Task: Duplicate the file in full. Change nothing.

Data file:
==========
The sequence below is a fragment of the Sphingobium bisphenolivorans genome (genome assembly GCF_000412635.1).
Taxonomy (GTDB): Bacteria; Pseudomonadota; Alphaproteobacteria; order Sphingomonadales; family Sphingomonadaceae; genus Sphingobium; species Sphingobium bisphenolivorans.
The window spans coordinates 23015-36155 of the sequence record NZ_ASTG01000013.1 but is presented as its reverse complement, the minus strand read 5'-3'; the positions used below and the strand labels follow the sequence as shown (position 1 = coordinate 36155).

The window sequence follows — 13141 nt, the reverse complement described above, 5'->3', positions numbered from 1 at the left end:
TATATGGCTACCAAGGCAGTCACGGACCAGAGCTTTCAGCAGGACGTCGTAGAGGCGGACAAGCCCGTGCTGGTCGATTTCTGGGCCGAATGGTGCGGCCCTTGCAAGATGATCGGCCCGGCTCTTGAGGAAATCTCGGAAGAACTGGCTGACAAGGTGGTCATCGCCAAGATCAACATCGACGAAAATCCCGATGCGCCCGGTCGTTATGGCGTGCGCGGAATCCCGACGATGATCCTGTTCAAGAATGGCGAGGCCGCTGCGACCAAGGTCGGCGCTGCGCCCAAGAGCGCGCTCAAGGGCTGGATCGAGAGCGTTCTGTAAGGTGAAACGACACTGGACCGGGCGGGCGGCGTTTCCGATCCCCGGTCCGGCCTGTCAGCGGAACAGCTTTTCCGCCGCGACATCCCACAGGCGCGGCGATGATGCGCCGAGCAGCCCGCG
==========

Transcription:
The sequence below is a fragment of the Sphingobium bisphenolivorans genome (genome assembly GCF_000412635.1).
Taxonomy (GTDB): Bacteria; Pseudomonadota; Alphaproteobacteria; order Sphingomonadales; family Sphingomonadaceae; genus Sphingobium; species Sphingobium bisphenolivorans.
The window spans coordinates 23015-36155 of the sequence record NZ_ASTG01000013.1 but is presented as its reverse complement, the minus strand read 5'-3'; the positions used below and the strand labels follow the sequence as shown (position 1 = coordinate 36155).

The window sequence follows — 13141 nt, the reverse complement described above, 5'->3', positions numbered from 1 at the left end:
TATATGGCTACCAAGGCAGTCACGGACCAGAGCTTTCAGCAGGACGTCGTAGAGGCGGACAAGCCCGTGCTGGTCGATTTCTGGGCCGAATGGTGCGGCCCTTGCAAGATGATCGGCCCGGCTCTTGAGGAAATCTCGGAAGAACTGGCTGACAAGGTGGTCATCGCCAAGATCAACATCGACGAAAATCCCGATGCGCCCGGTCGTTATGGCGTGCGCGGAATCCCGACGATGATCCTGTTCAAGAATGGCGAGGCCGCTGCGACCAAGGTCGGCGCTGCGCCCAAGAGCGCGCTCAAGGGCTGGATCGAGAGCGTTCTGTAAGGTGAAACGACACTGGACCGGGCGGGCGGCGTTTCCGATCCCCGGTCCGGCCTGTCAGCGGAACAGCTTTTCCGCCGCGACATCCCACAGGCGCGGCGATGATGCGCCGAGCAGCCCGCG